## Aproximate ground state wave functions

1. The problem statement, all variables and given/known data

So to test the variational method of simple harmonic oscillator I am using some functions that can be a good approximations, such as:

Gaussian: $$\psi(x)=Ae^{-bx^2}$$
Polynomial: $$\psi(x)=1-bx^2+\frac{b^2 x^4}{2}$$ (I just expanded the Gaussian into Taylor, I can use just quadratic term, it doesn't matter)
Rational function: $$\psi(x)=\frac{A}{x^2+b^2}$$

So can you suggest some more functions that can describe the ground state, and perhaps the first excited state for SHO?

Thanks...

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 Why can't you use the exact functions?
 Because I'm using variational method and the point is that I use a trial wave function, find eigenvalue and then minimize it by some small parameter to see what is the deviation from the exact solution...

Blog Entries: 2

## Aproximate ground state wave functions

 Quote by dingo_d Because I'm using variational method and the point is that I use a trial wave function, find eigenvalue and then minimize it by some small parameter to see what is the deviation from the exact solution...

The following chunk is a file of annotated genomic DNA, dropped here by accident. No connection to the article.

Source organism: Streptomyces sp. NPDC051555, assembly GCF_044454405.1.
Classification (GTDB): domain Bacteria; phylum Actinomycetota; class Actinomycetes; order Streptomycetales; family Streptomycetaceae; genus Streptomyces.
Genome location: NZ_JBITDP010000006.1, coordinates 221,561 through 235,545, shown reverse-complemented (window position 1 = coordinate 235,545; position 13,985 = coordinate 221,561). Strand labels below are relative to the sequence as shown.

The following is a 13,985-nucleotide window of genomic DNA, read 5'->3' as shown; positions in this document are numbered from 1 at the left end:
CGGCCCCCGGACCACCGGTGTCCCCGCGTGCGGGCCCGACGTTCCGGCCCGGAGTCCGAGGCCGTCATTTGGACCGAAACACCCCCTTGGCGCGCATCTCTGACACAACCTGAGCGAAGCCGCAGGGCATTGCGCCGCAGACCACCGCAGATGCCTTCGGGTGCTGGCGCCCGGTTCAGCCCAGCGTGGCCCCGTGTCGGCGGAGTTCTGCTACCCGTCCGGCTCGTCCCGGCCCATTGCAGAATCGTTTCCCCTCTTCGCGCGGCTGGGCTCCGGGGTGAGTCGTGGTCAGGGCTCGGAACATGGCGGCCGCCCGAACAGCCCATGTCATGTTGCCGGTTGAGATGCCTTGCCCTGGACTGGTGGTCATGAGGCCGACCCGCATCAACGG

So I would work backwards actually: Write down the exact functions (I guess you know them from your lecture? Otherwise they are easy to find) and build the to-be-varied functions by adding some more orders (polynomial / exponential, products of exponential and polynomial functions). Replace coefficients by parameters to be varied.

 I mean are there any more types of functions that would approximate ground state and first excited state of SHO? Or do I just, as you said, try to plot them in Mathematica and see what looks kinda ok?
 Blog Entries: 2 My idea was to generate a test function that already contains the correct functions if some of the coefficients become zero. (I hope that I understood the problem correctly and this is a permitted approach.) The exact functions are built from products of polynomial expressions and exponential functions (Hermite polynomials). If you start from something like this, you should get A = 0 for the first excited state and B = 0 for the ground state. $$\psi(x)=Ae^{-bx^2} + Bxe^{-bx^2}$$ If you need more parameters to be varied I would add e.g. $$Cx^2e^{-bx^2}$$ The point I wanted to make is: I would use a test function that contains 'mixed' terms, not only Gaussian functions or polynomials.
 I see, cool approach, but I guess I just need straightforward functions that I can just use in variational method. I think that those 3 will do fine for the ground state and that I'll just have to try to see what other I can use for excited state. Thanks for the help :)